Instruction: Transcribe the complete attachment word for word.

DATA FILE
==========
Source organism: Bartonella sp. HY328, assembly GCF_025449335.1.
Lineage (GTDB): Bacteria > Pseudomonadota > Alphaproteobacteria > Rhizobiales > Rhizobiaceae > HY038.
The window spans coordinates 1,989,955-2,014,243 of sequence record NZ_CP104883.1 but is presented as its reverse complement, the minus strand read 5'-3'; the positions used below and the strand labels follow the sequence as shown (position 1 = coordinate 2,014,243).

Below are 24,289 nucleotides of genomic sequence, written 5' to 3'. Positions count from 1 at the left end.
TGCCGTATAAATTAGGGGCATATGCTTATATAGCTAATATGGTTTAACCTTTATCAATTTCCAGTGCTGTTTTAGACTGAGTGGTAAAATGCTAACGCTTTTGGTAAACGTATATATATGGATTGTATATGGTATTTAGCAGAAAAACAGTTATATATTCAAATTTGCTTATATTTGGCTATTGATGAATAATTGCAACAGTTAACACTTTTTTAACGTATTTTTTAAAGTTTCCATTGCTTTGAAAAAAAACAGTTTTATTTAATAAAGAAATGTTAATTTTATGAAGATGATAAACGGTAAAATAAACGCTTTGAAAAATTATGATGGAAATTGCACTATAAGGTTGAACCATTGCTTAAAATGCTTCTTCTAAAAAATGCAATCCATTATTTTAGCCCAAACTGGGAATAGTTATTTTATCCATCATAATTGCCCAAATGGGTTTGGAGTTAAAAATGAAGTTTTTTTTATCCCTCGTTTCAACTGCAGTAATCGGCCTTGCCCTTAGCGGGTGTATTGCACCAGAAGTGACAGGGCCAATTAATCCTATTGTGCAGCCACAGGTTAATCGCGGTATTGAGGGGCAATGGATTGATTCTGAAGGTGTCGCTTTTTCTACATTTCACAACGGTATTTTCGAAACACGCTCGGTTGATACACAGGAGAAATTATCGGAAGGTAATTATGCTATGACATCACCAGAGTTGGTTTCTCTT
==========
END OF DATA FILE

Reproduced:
Source organism: Bartonella sp. HY328, assembly GCF_025449335.1.
Lineage (GTDB): Bacteria > Pseudomonadota > Alphaproteobacteria > Rhizobiales > Rhizobiaceae > HY038.
The window spans coordinates 1,989,955-2,014,243 of sequence record NZ_CP104883.1 but is presented as its reverse complement, the minus strand read 5'-3'; the positions used below and the strand labels follow the sequence as shown (position 1 = coordinate 2,014,243).

Below are 24,289 nucleotides of genomic sequence, written 5' to 3'. Positions count from 1 at the left end.
TGCCGTATAAATTAGGGGCATATGCTTATATAGCTAATATGGTTTAACCTTTATCAATTTCCAGTGCTGTTTTAGACTGAGTGGTAAAATGCTAACGCTTTTGGTAAACGTATATATATGGATTGTATATGGTATTTAGCAGAAAAACAGTTATATATTCAAATTTGCTTATATTTGGCTATTGATGAATAATTGCAACAGTTAACACTTTTTTAACGTATTTTTTAAAGTTTCCATTGCTTTGAAAAAAAACAGTTTTATTTAATAAAGAAATGTTAATTTTATGAAGATGATAAACGGTAAAATAAACGCTTTGAAAAATTATGATGGAAATTGCACTATAAGGTTGAACCATTGCTTAAAATGCTTCTTCTAAAAAATGCAATCCATTATTTTAGCCCAAACTGGGAATAGTTATTTTATCCATCATAATTGCCCAAATGGGTTTGGAGTTAAAAATGAAGTTTTTTTTATCCCTCGTTTCAACTGCAGTAATCGGCCTTGCCCTTAGCGGGTGTATTGCACCAGAAGTGACAGGGCCAATTAATCCTATTGTGCAGCCACAGGTTAATCGCGGTATTGAGGGGCAATGGATTGATTCTGAAGGTGTCGCTTTTTCTACATTTCACAACGGTATTTTCGAAACACGCTCGGTTGATACACAGGAGAAATTATCGGAAGGTAATTATGCTATGACATCACCAGAGTTGGTTTCTCTT